Relay Setting

Supporting engineering insight

Relay Setting is a practical tool, with realistic objectives and capabilities, for developing relay settings. Relaying is an imprecise "science" at best, one that demands a lot of human judgment despite the routine, repetitive tasks that it also entails. Our approach was not to program the human judgment facet of relay setting, but rather the repetitive, time-consuming calculations of initial tap settings. We let the computer perform number crunching and routine logical decisions and the engineer resolve conflicts and "impossible" situations.

Briefly, the method is this. Relay Setting provides an environment in which any number of a utility's standard setting procedures can be described in a high-level language tailored to power engineers. RS enables these procedures to be recorded and applied. Typically, the first step is a comprehensive fault analysis from which key fault currents and apparent impedances are derived. The next step is usually to develop what we call "raw settings," the currents or impedances that must be translated into actual settings. Then the taps to achieve the desired settings are computed. In some cases, additional tests may be performed to verify the correctness of the recommended taps. If your setting philosophy for a particular type of relay can be described in words, an engineer can embody that philosophy in a CAPE Relay Setting algorithm.

CAPE Relay Setting:

  • Helps to ensure the consistent application of company standards.

  • Provides (perhaps for the first time) a written record of the initial steps an engineer is to follow when setting a relay of a given type and function. It may therefore be a valuable reference for the new engineer.

  • Provides, at the user's option, a written record of intermediate and "final" results of the setting calculations.

  • Promotes "better" settings. In order for RS to carry out the protection group's procedures, those procedures must be stated in words. The very act of articulating them often leads to a review of previously vague aspects of the procedure. The review, in turn, leads to a more precise statement of policy and better settings.

Custom setting procedures

An objective of Relay Setting is to enable the user to model any and all of his company's setting procedures. This is not possible with "hardwired" source code or with expert system technologies. For this purpose, we developed the CAPE User's Programming Language. With CUPL, one can "program" any number of setting procedures. In practice, it is more common to either use directly or modify slightly one of the ready-to-run setting algorithms we supply with RS.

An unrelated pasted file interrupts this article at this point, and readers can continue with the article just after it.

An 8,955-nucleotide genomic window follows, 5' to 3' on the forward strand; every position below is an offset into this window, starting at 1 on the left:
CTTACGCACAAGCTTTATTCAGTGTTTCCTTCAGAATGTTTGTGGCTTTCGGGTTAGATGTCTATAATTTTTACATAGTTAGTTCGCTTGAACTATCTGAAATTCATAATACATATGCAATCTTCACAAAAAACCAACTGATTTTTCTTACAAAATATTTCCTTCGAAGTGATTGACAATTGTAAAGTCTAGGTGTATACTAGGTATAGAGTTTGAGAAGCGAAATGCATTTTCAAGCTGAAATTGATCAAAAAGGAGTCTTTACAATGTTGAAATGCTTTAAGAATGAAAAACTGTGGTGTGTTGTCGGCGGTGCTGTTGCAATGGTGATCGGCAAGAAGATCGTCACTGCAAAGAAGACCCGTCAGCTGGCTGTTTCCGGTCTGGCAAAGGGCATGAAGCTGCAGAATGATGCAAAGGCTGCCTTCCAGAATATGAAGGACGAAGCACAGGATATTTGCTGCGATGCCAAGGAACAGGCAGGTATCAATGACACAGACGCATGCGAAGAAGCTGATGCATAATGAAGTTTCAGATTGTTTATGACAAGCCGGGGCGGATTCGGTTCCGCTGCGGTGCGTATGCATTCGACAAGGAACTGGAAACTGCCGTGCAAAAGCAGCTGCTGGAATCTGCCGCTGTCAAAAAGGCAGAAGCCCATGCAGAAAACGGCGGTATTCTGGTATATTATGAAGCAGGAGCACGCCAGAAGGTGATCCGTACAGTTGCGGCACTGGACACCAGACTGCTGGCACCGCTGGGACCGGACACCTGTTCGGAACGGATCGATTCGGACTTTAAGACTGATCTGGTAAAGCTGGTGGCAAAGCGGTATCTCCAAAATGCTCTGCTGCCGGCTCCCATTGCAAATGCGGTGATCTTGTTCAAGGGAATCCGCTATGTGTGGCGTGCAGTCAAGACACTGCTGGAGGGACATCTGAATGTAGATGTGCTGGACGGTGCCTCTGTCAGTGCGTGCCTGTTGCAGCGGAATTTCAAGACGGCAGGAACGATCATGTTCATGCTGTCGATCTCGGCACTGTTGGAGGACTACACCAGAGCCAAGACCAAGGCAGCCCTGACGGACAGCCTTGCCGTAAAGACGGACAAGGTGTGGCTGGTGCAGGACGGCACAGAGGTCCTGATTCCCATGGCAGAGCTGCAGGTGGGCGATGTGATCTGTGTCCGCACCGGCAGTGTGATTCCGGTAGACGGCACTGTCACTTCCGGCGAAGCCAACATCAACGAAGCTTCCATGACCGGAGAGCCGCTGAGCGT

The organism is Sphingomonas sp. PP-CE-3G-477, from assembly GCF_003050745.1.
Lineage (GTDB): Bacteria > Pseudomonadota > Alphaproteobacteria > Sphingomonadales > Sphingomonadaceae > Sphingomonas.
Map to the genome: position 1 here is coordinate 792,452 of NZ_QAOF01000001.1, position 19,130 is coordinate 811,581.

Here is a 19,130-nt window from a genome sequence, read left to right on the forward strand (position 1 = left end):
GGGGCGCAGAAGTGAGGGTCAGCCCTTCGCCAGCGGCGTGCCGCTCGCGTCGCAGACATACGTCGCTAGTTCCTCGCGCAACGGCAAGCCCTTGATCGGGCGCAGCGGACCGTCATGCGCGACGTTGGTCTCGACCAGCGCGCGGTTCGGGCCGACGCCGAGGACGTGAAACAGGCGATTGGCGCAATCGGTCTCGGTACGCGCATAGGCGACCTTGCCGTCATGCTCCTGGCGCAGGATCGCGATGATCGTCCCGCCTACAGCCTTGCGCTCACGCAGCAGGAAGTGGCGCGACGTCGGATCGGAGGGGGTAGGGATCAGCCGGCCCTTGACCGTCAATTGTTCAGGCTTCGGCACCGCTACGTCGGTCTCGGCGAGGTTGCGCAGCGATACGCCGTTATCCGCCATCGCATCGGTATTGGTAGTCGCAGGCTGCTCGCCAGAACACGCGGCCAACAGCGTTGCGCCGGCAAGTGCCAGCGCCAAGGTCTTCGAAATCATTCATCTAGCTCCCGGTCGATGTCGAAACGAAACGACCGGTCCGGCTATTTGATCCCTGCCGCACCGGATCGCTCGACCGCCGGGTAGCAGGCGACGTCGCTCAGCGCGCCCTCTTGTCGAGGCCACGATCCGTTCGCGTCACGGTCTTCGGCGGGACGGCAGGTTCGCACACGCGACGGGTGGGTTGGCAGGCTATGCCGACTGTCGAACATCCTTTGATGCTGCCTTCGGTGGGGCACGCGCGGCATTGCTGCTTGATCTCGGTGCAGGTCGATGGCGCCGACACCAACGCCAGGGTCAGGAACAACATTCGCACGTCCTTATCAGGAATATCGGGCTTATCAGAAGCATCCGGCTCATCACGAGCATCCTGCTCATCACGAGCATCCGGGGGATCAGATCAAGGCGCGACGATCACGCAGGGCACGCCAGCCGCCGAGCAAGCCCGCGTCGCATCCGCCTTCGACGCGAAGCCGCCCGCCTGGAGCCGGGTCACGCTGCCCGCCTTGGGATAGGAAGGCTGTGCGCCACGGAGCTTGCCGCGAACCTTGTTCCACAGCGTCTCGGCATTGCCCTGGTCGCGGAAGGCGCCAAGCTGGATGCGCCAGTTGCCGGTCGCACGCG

Quick relay search and computation

Using a mouse and the CAPE Data Tree, you can quickly select a relay from a database with tens of thousands of relays. Drag it to the text area and choose the setting procedure. Supply the run-time parameters requested and then watch a few seconds as CAPE computes the settings. Choose between standard and detailed report options. And if you want a printed copy of the report for your records, you can have it in two mouse clicks.

User interaction and control

Even "standard" setting procedures need to be flexible. Generally, a well-written setting algorithm prompts the user for key numbers and directives or obtains them from a small text file. That way the standard setting method is versatile enough to apply under many conditions. Consider a setting procedure for traditional directional-ground-overcurrent relays. Your algorithm might prompt for a factor to multiply the maximum expected fault current at the relay so that the reach of the instantaneous overcurrent element can be pulled back from the remote bus. Perhaps you would like to prohibit the selection of time-overcurrent pickup taps less than some value, in accordance with company policy. This number can be prompted for as well. The CAPE User Programming Language offers the algorithm developer a number of custom forms to give the setting procedure a clean, professional appearance.

Automated fault analysis

The heart of a reliable setting algorithm is a thorough fault analysis. The full computational capabilities of CAPE's Short Circuit program are directly available within Relay Setting. It is not a difficult task to prepare this part of a setting algorithm. Keep in mind that we have already written many common studies in CUPL and you are free to "borrow" these. If you prefer, you may write your own. With CUPL commands such as DO LINES and DO MUTUALS tailored to the power engineer, it is easy to conduct sophisticated fault studies.

Ready-to-use setting algorithms and building-block functions

RS comes with many setting algorithms that may actually be suitable as is or with minor adaptation. There are algorithms for directional-ground-overcurrent relays and for ground- and phase-distance relays with one or several distance elements. You'll also find an example for computing settings for a negative sequence directional element. Computing the actual reach of a distance element along a line any number of buses away is done too. CAPE provides many smaller functions you can use as building blocks to write your own setting algorithms. There are predefined functions for computing the time dial given a test point, for rounding a raw setting to the nearest available tap, or for computing a zero-sequence compensated apparent impedance.

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CAPE In Action

Quickly select one relay from tens of thousands, supply run-time parameters, and then see CAPE compute the settings in seconds.


Custom setting procedures.

Quick relay search.

User interaction and control.

Automated fault analysis.

Free library of ready-to-use setting algorithms and building-block functions.